I am finding Hillman’s book to be quite challenging and fascinating. He is forcing me to rethink my own muddled ideas about self, and to look at the culture in which I was born and raised. As I read daily in newspapers, editorials and in the social media of Twitter and Facebook, we are, as a culture, caught in a vortex of energy that wants release, wants to escape the messiness of a world we have created. We have “Occupy” movements, we have loud and sometimes violent and destructive protests hoping somehow that we can change the world we have created. But, can we change this bed we have created for ourselves without changing our sustaining myth as a culture? That is the critical question. Certainly, we cannot change that myth if we don’t know what that myth is.
“Were we to be interviewed by an aboriginal anthropologist from Australia for our “dream,” our “Gods,” and our “cosmology,” this would be the story we would tell. We would tell of the struggle each day brings to Ego who must rise and do battle with Depression and Seduction and Entanglement, so as to keep the world safe from Chaos, Evil, and Regression, which coil round it like an oppressive Swallowing Serpent. This gives account to our inquirer of our peculiar irrationalities, why we sweep the streets, why we pay taxes, why we go to school and to war – all with compulsive, ritualistic energy so as to keep the Serpent at bay. This is our true cosmology, for Ego, who changes rivers in their course and shoots to the moon, acts not out of hunger or Gods or tribal persecutions, as the inquiring aboriginal might imagine in his savage mind, so inert and lazy bound to the maternal uroboros, with his “weak ego.” No, our civilization’s excessive activism is all to keep back the night of the Serpent, requiring a single monotheistic single-mindedness, a cyclops’s dynamism of all the God which She and Ego have partaken together at a Western banquet lasting three thousand years and perhaps now coming to it indigestible conclusion as Ego weakens in what we call “neurosis| and the swallowed Gods stir again in the imaginal dark of his shadow and of her belly. Ego and Unconscious, Hero and Serpent, on and Mother, their battle, their bed and their banquet – this is the sustaining myth we must tell to account for our strange ways: why we are always at war, why we have eaten up the world, why we have so little imaginative power, and why we have only one God and He so far away.” (Hillman, Senex & Puer, pp 144-145)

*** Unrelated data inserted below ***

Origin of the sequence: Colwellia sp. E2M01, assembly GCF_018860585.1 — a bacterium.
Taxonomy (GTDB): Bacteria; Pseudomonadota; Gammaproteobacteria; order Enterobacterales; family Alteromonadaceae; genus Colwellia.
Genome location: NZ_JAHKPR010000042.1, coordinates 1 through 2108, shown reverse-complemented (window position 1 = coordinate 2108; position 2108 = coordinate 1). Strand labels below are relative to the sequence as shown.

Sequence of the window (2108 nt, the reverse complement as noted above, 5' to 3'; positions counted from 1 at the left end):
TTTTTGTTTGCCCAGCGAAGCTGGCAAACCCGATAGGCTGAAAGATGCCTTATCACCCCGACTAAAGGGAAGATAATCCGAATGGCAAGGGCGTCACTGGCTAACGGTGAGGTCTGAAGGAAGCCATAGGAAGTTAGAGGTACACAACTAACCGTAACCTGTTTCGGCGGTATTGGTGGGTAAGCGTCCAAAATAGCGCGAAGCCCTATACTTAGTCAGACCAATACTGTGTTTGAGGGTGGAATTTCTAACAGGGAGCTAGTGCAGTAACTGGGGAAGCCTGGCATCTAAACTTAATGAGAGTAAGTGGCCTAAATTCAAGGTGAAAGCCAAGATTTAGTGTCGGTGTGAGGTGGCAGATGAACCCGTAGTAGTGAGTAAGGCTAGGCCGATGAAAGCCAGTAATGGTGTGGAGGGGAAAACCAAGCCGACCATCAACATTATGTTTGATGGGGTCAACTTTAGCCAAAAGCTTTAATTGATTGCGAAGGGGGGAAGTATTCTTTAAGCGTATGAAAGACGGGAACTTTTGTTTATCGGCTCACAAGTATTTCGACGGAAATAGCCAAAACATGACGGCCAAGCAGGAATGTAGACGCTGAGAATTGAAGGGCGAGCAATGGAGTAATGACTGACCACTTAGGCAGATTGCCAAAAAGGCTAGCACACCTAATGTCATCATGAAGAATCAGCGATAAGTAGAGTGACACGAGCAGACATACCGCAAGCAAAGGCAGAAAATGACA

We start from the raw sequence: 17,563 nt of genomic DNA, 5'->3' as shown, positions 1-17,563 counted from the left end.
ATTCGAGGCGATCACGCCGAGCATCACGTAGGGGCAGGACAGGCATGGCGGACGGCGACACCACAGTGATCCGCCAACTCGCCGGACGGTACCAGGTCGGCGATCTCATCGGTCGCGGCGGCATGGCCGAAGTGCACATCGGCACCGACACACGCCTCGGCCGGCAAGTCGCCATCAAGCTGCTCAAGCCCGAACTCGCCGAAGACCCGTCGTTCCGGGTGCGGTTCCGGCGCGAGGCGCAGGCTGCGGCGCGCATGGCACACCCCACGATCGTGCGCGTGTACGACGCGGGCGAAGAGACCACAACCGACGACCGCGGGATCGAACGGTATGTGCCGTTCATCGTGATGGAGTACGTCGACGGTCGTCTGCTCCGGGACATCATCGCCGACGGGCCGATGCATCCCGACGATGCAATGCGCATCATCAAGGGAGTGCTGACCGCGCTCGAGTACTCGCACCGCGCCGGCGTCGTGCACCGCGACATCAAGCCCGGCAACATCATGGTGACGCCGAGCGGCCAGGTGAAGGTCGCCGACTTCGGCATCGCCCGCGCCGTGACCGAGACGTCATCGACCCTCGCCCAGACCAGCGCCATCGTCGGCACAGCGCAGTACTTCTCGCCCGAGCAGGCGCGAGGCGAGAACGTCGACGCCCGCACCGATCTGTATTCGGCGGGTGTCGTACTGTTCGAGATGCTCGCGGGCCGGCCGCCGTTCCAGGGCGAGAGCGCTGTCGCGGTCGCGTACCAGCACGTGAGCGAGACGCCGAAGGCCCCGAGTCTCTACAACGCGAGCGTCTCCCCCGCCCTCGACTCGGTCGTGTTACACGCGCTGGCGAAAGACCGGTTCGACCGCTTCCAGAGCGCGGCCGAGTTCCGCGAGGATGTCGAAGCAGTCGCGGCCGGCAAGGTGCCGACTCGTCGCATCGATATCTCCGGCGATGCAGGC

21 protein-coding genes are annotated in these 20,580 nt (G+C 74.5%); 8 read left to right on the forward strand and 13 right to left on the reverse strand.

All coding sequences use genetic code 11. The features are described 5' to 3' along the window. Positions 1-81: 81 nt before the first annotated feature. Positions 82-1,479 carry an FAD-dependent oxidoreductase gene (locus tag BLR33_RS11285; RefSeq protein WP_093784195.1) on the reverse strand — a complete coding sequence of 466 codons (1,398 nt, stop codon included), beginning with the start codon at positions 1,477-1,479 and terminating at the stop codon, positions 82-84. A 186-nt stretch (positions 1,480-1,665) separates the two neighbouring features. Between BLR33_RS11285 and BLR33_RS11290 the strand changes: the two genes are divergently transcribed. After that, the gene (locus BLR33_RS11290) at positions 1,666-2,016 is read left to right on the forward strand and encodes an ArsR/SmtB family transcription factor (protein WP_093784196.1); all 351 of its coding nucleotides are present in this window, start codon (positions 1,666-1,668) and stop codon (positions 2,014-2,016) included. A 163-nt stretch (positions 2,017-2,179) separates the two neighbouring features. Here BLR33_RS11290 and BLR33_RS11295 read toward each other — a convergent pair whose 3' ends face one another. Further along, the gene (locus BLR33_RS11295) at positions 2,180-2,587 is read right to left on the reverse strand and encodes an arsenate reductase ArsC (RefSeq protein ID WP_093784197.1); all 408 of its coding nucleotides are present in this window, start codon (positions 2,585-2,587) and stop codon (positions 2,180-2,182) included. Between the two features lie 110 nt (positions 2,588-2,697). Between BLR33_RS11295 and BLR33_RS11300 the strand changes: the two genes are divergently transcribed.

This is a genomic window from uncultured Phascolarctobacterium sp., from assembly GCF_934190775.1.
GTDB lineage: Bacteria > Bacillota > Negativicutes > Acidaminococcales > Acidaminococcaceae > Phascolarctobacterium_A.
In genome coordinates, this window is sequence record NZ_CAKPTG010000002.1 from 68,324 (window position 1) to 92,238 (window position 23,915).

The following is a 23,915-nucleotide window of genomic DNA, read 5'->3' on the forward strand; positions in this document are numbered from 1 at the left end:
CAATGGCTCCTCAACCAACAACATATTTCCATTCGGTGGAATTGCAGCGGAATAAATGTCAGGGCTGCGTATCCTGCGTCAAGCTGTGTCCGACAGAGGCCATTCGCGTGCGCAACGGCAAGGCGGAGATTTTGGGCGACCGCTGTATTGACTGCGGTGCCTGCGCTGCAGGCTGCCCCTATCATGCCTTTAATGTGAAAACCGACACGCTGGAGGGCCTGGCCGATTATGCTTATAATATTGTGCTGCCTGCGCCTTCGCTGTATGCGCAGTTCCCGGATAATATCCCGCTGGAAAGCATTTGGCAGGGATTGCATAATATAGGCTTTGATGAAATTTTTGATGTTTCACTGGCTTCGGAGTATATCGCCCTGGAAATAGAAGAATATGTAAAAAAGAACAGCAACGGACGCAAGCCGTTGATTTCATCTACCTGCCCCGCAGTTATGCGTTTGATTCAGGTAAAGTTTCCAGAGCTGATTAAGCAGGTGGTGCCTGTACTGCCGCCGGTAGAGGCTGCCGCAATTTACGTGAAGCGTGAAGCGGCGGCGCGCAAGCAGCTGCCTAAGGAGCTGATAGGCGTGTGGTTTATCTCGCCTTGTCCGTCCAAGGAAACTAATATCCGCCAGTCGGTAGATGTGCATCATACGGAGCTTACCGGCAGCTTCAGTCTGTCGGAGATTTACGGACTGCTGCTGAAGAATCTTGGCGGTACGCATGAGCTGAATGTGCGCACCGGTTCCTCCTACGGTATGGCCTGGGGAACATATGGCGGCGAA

I have been spending a lot of time going over and over James Hollis’ little book called The Eden Project and have been fascinated at that quest to return to the Garden of Eden, that place before consciousness that as humans we somehow project onto our significant others. Of course, as a man, I look at this dynamic and understand it viscerally as a return to womb, not the physical womb of mother, but the womb of soul that is embodied by the Great Mother. I realise that I, as a man that carries this unconscious desire to connect with and be subsumed in soul gets played out in my relationship with my wife. Of course, there is a lot of magic in this and therein lies the biggest danger, disappearing into this web of magic so that I forget who I am and who my wife is.
Following the thread of the quest for wholeness that is the theme of Hollis’ book, I turned to James Hillman’s book, Senex & Puer in hopes of perhaps finding something there that would shed a little more light on the topic. I had expected to find something of clarity but found instead a whole new arena of confusion and messiness to consider, that of the larger nature of the Great Mother:
“We are so used to assuming that the some of the great mother appears as a beautiful ineffectual who has laid his testicles on her altar and nourishes her soul with his blood, and we are used to believing that the hero pattern leads away from her, that we have lost sight of the role of the Great Goddess in what is closest to us: our ego-formation. The adapted ego of reality is in her “yoke,” a meaning of Hera, just as the words hero and Hera are taken by many scholars to be cognate. When outer life or inner life is conceived as a contest for light, an arena of struggles, success versus failure, coping versus collapse, work versus sleep, pleasure vesus love, then we are children of Hera. And the ego that results is the mother-complex in a jockstrap.” (Hillman, Senex and Puer, p 141)